This is, in great part, why I support this initiative.
This coming fall Malaquias Montoya’s “Untitled (2010)” will hang prominently in my new office. For the next two years I am fortunate enough to hold a Mellon Postdoctoral Fellowship in Chicano/a literature and creative writing, with an emphasis in fiction, at Whittier College in southern California. As a writer, teacher, and citizen this is a wonderful opportunity filled with possibility and responsibility. A little over 30% of the students who attend Whittier are of Hispanic origin, and becoming a member of a community where one of out three people you interact with is Latin@ is something I haven’t experienced since childhood. To help represent and share the rich complexity of Chicano@ and Latina@ literature is a daunting challenge I welcome; there’s a fire, which is greater than me, I hope to share and see alive inside and outside the classroom. I hope that when students see Malaquias Montoya’s print they will wonder about the woman and the man, the lines of poetry, and in the signage and the colors they might see their lives in California. They’ll ask questions. They’ll remember. Imagine. Begin to envision new things. Hopefully we’ll talk about what exists within and outside the print’s frame, and certainly allow our imaginations to escape to the places and communities we aspire to dream and make a reality. So the languages and literatures we study and create not only arise from the land but are also offered back and written into the land.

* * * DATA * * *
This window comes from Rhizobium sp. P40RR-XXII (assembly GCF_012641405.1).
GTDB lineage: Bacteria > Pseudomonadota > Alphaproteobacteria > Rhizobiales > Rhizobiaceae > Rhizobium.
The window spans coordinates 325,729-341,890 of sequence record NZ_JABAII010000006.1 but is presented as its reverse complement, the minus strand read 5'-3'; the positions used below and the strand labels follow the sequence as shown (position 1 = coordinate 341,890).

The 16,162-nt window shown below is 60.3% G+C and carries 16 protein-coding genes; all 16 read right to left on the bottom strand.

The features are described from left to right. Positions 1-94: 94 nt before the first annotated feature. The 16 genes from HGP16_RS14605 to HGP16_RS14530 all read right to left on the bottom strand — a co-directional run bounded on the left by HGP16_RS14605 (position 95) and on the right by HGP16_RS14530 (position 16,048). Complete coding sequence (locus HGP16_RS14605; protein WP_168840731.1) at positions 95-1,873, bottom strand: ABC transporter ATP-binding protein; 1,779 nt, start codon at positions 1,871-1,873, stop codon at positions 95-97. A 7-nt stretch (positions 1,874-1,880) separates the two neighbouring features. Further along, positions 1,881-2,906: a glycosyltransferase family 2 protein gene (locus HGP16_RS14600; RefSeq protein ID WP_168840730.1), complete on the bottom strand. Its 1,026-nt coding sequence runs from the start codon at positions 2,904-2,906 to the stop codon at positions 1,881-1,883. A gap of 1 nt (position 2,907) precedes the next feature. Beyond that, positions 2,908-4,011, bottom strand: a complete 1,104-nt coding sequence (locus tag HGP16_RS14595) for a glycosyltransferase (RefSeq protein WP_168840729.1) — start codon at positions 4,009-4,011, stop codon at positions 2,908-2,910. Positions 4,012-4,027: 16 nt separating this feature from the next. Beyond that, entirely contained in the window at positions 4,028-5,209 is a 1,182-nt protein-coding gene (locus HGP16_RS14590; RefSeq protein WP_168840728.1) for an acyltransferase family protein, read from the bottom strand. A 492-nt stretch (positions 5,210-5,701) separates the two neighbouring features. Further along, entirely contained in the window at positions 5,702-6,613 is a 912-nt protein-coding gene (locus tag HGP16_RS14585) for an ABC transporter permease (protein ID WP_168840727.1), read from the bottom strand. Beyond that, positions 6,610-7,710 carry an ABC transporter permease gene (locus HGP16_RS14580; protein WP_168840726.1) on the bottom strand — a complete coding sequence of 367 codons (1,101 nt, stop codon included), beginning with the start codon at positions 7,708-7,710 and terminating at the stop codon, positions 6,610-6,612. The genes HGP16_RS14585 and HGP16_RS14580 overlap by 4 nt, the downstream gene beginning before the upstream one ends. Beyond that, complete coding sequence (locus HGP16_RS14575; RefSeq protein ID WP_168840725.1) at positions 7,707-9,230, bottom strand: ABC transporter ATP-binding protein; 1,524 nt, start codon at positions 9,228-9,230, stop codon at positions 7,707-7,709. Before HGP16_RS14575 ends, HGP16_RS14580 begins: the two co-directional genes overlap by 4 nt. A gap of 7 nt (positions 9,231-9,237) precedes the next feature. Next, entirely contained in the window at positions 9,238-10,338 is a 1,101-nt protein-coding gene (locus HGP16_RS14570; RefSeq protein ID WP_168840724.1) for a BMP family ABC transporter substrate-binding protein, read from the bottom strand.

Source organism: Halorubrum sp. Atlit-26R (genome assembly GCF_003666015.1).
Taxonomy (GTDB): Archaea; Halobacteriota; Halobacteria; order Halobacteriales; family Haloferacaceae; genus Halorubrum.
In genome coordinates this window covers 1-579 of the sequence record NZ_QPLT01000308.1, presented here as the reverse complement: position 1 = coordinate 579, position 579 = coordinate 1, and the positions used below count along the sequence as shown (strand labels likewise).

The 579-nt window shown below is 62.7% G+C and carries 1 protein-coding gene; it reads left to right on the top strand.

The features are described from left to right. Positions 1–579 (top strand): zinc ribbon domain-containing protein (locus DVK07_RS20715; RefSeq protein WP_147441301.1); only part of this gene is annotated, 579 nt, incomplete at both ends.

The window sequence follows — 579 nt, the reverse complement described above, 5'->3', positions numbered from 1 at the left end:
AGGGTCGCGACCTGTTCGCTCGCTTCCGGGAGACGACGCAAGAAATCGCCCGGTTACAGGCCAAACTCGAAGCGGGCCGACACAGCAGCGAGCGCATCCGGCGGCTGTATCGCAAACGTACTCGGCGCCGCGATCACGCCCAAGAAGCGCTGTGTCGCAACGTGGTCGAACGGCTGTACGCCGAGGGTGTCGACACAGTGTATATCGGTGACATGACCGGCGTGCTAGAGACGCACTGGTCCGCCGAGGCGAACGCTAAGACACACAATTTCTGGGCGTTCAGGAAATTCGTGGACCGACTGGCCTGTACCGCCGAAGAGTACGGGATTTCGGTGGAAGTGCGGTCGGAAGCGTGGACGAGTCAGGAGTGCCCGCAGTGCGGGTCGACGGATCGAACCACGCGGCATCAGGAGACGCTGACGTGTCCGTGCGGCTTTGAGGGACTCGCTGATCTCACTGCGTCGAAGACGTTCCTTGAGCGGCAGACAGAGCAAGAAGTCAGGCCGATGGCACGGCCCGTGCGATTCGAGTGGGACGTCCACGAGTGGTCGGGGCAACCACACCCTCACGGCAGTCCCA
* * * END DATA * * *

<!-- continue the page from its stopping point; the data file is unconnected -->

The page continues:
This is what I find so important about this initiative: one can choose to support it not only because it recognizes and supports the work of others, but also because it is a part of the work many of us aspire to do.
Fred and Charlie Arroyo
with "Untitled" (2010)
There is a photo of my son Charlie and I holding “Untitled (2010).” One of the best things Charlie ever said of me (it has become part of a story I will always remember) was that his “Papa works with books.” It changed so much about what “work” and life could mean. At the same time, I understand that Charlie will remember and create his own story through these words, and this will be his unique story over time. Work in my life was always something important; it ruled our lives, it had to be done, but it wasn’t something we shared with any excitement, let alone really talked about. Somewhere along the way I must’ve started to dream of an escape. In many ways Charlie has already been gifted this print, since he’s living the memory and story of what it can become for his life.
Ultimately, I support the Andrés Montoya Poetry Prize Initiative because I’m part of a community that continues to create and become a part of the story, its story, a story that enriches and sustains itself not just through memory, blood, and dirt. There is also fire, sacrifice, and renewal, each of us offering to the other “this small and mysterious exchange of gifts,” what Pablo Neruda once saw as “remain[ing] inside me also, deep and indestructible, giving my poetry light.” We are here, perhaps, in literary endeavors and life because we can gift each other this light.
If you are reading this, particularly if you are a fellow Chican@/Latin@ writer, I hope you will consider (or re-consider) joining me in my support of this initiative.
Andrés Montoya Poetry Prize Initiative